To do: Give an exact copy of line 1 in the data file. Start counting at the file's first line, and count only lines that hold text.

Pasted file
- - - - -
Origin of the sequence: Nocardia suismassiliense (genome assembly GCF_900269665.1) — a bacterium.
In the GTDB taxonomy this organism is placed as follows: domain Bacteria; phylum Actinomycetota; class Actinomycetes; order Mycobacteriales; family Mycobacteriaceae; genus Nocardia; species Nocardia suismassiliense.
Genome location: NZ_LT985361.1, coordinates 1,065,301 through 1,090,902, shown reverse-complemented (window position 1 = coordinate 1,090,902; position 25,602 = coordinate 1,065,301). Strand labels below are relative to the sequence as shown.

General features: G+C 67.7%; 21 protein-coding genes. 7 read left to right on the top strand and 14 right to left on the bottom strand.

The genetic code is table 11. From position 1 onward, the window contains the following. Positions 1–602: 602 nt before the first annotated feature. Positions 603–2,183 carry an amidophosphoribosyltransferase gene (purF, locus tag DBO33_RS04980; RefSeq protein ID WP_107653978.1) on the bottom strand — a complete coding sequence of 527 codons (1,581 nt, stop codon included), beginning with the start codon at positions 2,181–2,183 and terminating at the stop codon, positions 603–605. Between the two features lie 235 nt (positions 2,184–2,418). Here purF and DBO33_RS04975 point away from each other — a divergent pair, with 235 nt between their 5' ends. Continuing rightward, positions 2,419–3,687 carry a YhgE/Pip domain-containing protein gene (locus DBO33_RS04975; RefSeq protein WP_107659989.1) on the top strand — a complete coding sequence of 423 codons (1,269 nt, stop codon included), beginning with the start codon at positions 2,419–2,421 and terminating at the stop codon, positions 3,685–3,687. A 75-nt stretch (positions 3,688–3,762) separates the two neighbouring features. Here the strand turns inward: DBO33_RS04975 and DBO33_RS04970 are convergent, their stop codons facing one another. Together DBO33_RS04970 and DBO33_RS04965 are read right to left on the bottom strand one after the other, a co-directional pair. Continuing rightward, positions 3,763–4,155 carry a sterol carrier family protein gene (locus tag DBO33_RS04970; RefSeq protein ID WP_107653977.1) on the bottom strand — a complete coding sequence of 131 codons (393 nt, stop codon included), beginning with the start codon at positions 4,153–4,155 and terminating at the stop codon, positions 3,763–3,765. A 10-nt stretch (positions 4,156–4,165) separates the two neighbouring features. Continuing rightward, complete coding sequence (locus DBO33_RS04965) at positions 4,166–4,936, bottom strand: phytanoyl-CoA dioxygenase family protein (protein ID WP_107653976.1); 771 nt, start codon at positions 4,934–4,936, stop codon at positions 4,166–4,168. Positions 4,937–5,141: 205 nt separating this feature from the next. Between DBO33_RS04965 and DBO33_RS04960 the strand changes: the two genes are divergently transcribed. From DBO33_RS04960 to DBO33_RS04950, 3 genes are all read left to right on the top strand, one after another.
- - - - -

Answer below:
Origin of the sequence: Nocardia suismassiliense (genome assembly GCF_900269665.1) — a bacterium.